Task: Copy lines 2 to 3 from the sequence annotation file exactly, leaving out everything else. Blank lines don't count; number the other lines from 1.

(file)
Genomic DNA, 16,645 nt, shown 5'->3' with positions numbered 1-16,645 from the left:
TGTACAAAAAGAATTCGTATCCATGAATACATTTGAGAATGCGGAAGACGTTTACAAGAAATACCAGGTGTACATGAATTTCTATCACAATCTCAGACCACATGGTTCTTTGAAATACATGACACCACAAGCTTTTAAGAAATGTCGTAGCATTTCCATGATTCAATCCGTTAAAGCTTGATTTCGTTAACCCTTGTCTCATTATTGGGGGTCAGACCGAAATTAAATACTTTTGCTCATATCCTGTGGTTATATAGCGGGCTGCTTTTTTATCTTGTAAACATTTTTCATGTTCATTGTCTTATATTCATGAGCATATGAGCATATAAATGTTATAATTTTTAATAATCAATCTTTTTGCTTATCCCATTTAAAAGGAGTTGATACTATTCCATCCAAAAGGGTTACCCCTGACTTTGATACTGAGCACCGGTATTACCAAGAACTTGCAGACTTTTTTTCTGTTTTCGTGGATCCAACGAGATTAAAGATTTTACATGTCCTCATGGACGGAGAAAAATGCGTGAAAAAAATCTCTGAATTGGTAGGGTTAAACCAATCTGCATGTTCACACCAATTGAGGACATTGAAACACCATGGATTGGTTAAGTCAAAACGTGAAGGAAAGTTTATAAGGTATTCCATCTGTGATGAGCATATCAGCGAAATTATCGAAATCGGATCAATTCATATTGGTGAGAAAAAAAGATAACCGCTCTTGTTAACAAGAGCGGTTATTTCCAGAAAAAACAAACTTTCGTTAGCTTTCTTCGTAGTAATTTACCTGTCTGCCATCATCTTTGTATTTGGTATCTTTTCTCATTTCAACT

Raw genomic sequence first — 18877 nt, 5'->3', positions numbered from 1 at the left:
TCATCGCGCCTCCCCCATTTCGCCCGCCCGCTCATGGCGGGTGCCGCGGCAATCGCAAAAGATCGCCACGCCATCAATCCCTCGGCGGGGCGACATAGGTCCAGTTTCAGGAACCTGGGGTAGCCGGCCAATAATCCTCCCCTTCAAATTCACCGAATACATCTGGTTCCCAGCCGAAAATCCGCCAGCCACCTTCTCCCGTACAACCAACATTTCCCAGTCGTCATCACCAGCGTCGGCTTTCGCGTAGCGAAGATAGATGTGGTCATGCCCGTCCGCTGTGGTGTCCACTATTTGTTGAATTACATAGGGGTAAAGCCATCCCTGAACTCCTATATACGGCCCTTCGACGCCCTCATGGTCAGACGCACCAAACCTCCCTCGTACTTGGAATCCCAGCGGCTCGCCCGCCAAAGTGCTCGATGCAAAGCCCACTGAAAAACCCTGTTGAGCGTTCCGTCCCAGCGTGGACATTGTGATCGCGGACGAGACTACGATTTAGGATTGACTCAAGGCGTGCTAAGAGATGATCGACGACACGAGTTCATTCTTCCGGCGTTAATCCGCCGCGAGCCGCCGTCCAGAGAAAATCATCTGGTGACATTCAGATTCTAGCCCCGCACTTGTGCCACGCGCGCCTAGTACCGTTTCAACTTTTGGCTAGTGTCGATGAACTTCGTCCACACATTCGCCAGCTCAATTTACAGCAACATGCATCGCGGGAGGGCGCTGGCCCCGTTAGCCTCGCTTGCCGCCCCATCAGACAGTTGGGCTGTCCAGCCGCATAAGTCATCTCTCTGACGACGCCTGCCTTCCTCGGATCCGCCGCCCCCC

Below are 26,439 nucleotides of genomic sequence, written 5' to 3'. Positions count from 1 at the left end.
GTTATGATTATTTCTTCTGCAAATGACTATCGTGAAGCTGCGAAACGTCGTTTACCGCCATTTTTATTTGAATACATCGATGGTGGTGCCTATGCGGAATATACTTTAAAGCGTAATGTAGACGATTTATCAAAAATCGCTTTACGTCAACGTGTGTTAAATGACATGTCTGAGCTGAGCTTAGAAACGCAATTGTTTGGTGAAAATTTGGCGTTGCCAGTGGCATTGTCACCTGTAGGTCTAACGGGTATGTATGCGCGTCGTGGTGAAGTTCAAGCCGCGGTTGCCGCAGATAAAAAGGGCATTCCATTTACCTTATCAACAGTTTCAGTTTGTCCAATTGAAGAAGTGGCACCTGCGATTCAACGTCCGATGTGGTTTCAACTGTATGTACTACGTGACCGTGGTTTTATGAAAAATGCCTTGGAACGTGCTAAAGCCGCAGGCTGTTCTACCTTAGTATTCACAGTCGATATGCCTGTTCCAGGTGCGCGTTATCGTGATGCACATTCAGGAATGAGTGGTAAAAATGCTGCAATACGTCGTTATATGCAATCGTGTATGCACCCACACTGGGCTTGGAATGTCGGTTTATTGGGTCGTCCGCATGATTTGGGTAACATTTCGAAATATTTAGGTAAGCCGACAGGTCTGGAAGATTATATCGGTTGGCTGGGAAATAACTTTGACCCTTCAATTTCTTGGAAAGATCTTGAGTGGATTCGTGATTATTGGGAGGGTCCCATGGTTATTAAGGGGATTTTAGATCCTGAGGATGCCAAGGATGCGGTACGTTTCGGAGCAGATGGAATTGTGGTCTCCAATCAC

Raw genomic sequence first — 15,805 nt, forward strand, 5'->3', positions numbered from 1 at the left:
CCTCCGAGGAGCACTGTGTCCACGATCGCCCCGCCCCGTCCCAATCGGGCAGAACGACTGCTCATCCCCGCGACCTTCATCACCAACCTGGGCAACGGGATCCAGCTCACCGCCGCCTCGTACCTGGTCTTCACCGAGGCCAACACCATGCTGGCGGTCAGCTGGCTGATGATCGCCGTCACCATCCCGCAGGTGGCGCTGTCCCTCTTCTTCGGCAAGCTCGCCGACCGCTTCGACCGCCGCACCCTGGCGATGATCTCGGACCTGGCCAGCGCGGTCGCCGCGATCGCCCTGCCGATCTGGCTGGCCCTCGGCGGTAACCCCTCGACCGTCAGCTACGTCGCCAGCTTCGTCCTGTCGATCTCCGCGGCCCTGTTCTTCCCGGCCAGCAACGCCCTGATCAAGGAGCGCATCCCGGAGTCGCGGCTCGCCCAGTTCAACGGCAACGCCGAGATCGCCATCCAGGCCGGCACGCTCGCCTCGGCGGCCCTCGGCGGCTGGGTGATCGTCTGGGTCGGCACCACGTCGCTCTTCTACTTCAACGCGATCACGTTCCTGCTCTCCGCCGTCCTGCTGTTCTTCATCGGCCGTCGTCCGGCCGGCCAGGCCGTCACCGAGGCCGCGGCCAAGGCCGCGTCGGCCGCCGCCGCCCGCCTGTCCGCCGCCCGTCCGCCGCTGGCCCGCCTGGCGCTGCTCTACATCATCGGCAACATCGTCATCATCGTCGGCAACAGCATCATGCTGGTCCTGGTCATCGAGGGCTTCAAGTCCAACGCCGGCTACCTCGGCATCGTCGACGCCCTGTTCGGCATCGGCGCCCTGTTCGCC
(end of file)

TGTACAAAAAGAATTCGTATCCATGAATACATTTGAGAATGCGGAAGACGTTTACAAGAAATACCAGGTGTACATGAATTTCTATCACAATCTCAGACCACATGGTTCTTTGAAATACATGACACCACAAGCTTTTAAGAAATGTCGTAGCATTTCCATGATTCAATCCGTTAAAGCTTGATTTCGTTAACCCTTGTCTCATTATTGGGGGTCAGACCGAAATTAAATACTTTTGCTCATATCCTGTGGTTATATAGCGGGCTGCTTTTTTATCTTGTAAACATTTTTCATGTTCATTGTCTTATATTCATGAGCATATGAGCATATAAATGTTATAATTTTTAATAATCAATCTTTTTGCTTATCCCATTTAAAAGGAGTTGATACTATTCCATCCAAAAGGGTTACCCCTGACTTTGATACTGAGCACCGGTATTACCAAGAACTTGCAGACTTTTTTTCTGTTTTCGTGGATCCAACGAGATTAAAGATTTTACATGTCCTCATGGACGGAGAAAAATGCGTGAAAAAAATCTCTGAATTGGTAGGGTTAAACCAATCTGCATGTTCACACCAATTGAGGACATTGAAACACCATGGATTGGTTAAGTCAAAACGTGAAGGAAAGTTTATAAGGTATTCCATCTGTGATGAGCATATCAGCGAAATTATCGAAATCGGATCAATTCATATTGGTGAGAAAAAAAGATAACCGCTCTTGTTAACAAGAGCGGTTATTTCCAGAAAAAACAAACTTTCGTTAGCTTTCTTCGTAGTAATTTACCTGTCTGCCATCATCTTTGTATTTGGTATCTTTTCTCATTTCAACT

Raw genomic sequence first — 18877 nt, 5'->3', positions numbered from 1 at the left: